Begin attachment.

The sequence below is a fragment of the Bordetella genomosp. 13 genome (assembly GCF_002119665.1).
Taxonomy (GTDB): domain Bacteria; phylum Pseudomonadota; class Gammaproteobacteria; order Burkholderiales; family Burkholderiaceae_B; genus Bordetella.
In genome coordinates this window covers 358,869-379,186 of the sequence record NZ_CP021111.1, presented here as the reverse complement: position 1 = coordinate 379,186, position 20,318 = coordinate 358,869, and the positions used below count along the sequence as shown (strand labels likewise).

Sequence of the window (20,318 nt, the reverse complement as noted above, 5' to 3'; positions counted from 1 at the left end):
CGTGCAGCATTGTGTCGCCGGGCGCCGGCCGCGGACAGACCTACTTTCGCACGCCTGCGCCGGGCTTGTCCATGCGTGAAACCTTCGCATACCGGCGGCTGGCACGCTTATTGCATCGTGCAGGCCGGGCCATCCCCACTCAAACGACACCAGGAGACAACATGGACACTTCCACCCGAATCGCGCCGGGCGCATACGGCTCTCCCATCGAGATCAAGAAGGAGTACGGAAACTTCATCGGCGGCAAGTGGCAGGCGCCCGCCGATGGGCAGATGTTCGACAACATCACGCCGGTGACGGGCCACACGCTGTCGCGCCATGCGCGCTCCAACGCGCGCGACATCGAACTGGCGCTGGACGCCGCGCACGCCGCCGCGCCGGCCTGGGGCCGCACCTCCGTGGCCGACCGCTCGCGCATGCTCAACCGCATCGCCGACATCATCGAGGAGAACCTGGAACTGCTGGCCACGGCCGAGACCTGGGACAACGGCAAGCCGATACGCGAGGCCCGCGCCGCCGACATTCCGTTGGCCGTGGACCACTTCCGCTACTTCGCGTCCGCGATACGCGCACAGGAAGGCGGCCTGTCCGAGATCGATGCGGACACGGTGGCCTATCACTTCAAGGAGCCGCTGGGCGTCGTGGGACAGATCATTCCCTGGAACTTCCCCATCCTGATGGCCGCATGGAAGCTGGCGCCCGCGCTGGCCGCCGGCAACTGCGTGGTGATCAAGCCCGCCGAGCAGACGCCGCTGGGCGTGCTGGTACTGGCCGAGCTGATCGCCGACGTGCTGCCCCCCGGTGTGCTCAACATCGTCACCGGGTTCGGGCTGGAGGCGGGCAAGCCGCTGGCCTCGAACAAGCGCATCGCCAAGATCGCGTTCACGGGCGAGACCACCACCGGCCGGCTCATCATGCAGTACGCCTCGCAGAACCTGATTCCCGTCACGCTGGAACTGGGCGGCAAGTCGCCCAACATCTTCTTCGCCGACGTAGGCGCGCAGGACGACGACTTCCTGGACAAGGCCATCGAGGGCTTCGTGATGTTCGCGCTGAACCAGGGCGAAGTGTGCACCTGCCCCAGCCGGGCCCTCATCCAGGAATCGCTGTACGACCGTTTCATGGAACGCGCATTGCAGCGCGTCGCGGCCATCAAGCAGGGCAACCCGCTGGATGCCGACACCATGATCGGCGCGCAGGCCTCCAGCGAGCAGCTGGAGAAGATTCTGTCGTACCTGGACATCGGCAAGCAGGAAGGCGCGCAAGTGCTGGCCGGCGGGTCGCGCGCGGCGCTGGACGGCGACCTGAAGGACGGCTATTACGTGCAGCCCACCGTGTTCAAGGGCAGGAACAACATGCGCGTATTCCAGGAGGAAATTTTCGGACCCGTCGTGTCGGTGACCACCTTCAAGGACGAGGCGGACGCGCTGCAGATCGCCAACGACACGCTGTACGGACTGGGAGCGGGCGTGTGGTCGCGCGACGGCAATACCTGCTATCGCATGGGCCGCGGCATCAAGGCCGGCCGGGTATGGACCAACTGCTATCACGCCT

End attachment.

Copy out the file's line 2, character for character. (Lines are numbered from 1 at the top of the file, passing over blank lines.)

Taxonomy (GTDB): domain Bacteria; phylum Pseudomonadota; class Gammaproteobacteria; order Burkholderiales; family Burkholderiaceae_B; genus Bordetella.